November 6, 2012
By Jim Moore
Montauk Airport is bound by a marina to the west, dunes and beach to the north and east, and marshland to the south.
The approach to Runway 24 demands attention and care to clear the narrow row of sand dunes separating pavement and beach. The rewards that await include surf casting, nearby restaurants selling seafood straight from the dock out back, and a quick cab ride into town, or local parks, or the historic Montauk Lighthouse.
Montauk Airport has beckoned pilots since Perry B. Duryea Jr. first carved out the runway in 1957, offering relatively Spartan services (there’s no fuel since the tanks came out years ago, and no maintenance facility) that do include showers, a flight planning station, and the smiling face of Helen Gil, who has managed the airport for years. The walls inside a tiny terminal building are covered with hundreds of photos Gil has taken, a mix of famous faces like Ray Charles (her favorite among celebrity visitors), interesting aircraft, and local pilots.
It is a place, Gil said, that everybody comes to love. Since late summer, it has been listed for sale, with an asking price of $18 million.
Timothy J. Griffin is both a pilot and agent for Prudential Douglas Elliman Real Estate, the firm handling the sale.
“As an aviator, you always want to keep it an airport,” Griffin said. “That, ideally, is what we want to find … someone with a passion for aviation. It’s got a ton of potential. It’s in great condition.”
Helen Gil has managed Montauk Airport for years, and said local pilots hope a new owner will keep it going.
The FAA has granted $2.65 million to resurface the runway and make other improvements in recent years, and those grants required assurances that the airport would continue to operate as such until 2019. Pilots hope that will not be the end of the airport’s run, including Jeff Melagrano, who flew in from Westchester County Airport on a recent Friday afternoon to hop a cab downtown, a trip he has made regularly since 1978.
“It’s just a great place to relax, do nothing, and watch the ocean,” Melagrano said.
The ocean also draws fishermen who cast in the surf that rolls in gently at this entrance to Long Island Sound. A busy fishing port is literally across the street.
“It’s a great little fishing community, still,” Gil said. “Even though we’ve kind of been Hamptonized this year, you know? We’re not a Hampton.”
Griffin said the white sand beach, blue and green water, and a runway so close to both reminds him of Princess Juliana International Airport on St. Maarten, where jetliners sweep just a few feet over the beach. The water might be cooler, Griffin concedes, but the views can compare.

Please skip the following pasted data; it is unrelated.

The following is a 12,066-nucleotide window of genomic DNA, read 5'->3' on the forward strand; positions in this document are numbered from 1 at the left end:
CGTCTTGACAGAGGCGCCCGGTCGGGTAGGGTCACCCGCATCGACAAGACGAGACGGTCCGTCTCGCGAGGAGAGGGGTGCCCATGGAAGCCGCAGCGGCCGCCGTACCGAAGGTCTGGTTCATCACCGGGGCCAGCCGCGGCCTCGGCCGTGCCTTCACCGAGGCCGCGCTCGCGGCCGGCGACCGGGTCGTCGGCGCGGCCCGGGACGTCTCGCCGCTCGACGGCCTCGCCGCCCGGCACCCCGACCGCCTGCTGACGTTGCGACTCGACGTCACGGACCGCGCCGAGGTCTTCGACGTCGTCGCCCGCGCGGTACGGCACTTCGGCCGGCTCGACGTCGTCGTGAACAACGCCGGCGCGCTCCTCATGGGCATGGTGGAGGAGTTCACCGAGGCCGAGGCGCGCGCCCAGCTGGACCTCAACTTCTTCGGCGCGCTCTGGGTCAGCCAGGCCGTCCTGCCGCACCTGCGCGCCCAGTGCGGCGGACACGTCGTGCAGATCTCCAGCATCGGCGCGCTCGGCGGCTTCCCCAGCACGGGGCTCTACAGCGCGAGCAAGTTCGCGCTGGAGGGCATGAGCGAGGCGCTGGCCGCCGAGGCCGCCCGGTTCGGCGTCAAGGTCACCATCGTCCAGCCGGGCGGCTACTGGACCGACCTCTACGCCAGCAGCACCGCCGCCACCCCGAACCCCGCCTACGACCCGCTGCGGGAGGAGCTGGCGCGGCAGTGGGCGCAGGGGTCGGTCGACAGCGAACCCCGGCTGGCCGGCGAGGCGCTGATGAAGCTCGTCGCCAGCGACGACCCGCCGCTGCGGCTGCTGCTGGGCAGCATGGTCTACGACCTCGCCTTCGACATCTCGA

On an autumn day, with Gil preparing to close up shop for winter (the airport is staffed April-November, but open for year-round use), cattails, beach plums and blueberry bushes line the runway and taxiways, lending a burst of red and orange to the scene. Deer have become so abundant that hunters are occasionally invited to cull the herd, for safety. Turkeys occasionally walk around like they own the place, and seagulls use the tarmac to open lunch, dropping shellfish from high above to smash open shells that must be swept regularly. Gil said when she returns in April, the black pavement will be white with shell fragments.
The tiny terminal building at Montauk Airport is open April to November, but the airport is open for year-round use.
Nearby, there are vineyards, horseback riding, and the remains of a U.S. Air Force radar station, a dormant antenna that once stood watch over the eastern approach to New York.
For pilots, the airport can save hours of driving from New York City, Southern New England, and points beyond. A flight from Hartford, Conn., at 115 knots took little more than half an hour.
Griffin said Montauk’s 37 acres could ultimately yield six housing lots, though such a plan would have to wait until 2019.
There remains hope that new owners will value the airport for what it is. Gil said relations with the local community are excellent, enhanced by noise abatement procedures designed to keep the traffic pattern over water. AOPA Vice President of Airport Advocacy Bill Dunn said the airport is worth preserving.
“A community wouldn’t think of closing an on- or off-ramp from a roadway to their community—the same is true for a general aviation airport; it’s an entry way to the local community,” Dunn said.
The FAA has asked the National Transportation Safety Board to review a judge’s ruling reversing a fine it levied in an unmanned-aircraft case.
The Tucson Soaring Club is trying to grow the sport by training the next generation of glider pilots.
Able Flight has received and $8,000 check from the AOPA Foundation.
AOPA thanks our members for their continued support in protecting the freedom to fly.